Fixing The Highway Trust Fund

Last week, transportation Secretary Mary E. Peters announced that the Highway Trust Fund will be empty by Oct. 1st. This editorial considers two possible options to fund transportation.

"Though the $8 billion patch (approved by the House on 9/11) will add to the national debt, we're relieved that the Bush administration withdrew its shortsighted plan to transfer money from the mass transit account. Still, the bailout is a temporary remedy that will keep the fund afloat for a year at most if projections hold. Congress needs to search for new sources of transportation funding or risk a similar crisis next fall.

Raising a federal gasoline tax that hasn't increased since 1993 and that has lost much of its power to inflation would be a good first step."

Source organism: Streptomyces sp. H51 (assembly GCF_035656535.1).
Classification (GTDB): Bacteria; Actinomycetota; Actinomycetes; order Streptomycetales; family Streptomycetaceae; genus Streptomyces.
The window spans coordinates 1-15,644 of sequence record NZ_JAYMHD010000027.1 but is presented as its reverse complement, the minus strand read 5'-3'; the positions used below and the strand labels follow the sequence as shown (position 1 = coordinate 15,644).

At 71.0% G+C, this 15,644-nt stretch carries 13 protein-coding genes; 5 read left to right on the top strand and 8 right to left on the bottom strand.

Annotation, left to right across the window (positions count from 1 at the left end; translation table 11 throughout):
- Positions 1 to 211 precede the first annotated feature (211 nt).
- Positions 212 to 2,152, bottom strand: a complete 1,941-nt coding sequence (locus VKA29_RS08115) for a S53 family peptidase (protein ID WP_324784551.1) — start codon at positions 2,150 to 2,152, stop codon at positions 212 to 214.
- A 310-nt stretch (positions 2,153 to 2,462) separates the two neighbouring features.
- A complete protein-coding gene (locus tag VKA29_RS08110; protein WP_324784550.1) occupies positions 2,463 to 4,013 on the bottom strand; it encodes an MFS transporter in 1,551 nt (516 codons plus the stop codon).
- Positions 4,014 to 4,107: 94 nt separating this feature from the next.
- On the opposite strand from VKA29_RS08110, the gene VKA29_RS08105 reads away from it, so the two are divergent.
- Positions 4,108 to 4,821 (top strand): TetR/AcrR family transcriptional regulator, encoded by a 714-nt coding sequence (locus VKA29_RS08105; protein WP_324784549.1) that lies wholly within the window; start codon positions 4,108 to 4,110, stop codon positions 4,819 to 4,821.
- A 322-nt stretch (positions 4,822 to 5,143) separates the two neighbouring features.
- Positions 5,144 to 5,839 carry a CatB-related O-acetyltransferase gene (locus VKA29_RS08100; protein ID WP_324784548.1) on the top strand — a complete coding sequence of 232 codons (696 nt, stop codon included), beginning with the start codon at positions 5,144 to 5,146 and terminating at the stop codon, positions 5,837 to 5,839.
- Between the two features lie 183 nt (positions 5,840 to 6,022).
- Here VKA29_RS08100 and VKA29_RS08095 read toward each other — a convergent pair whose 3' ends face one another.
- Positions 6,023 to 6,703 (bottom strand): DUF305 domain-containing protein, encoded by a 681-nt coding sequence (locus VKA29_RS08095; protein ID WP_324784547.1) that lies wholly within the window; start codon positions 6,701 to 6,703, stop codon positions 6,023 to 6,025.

Additionally, "Congress must take a fresh approach; it can start by looking to Oregon, where a recent pilot program proved that charging commuters for the miles they drive instead of the gas they purchase can be successful."

"Unfortunately, neither Barack Obama nor John McCain has made transportation a priority or spelled out in any detail how to pay for it.

Though their plans don't inspire confidence, we hope that the candidates learned from the Highway Trust Fund's near-collapse. The next administration must work with Congress to find sustainable, environmentally logical sources of transportation funding."

Full Story: Editorial: Paying for Roads

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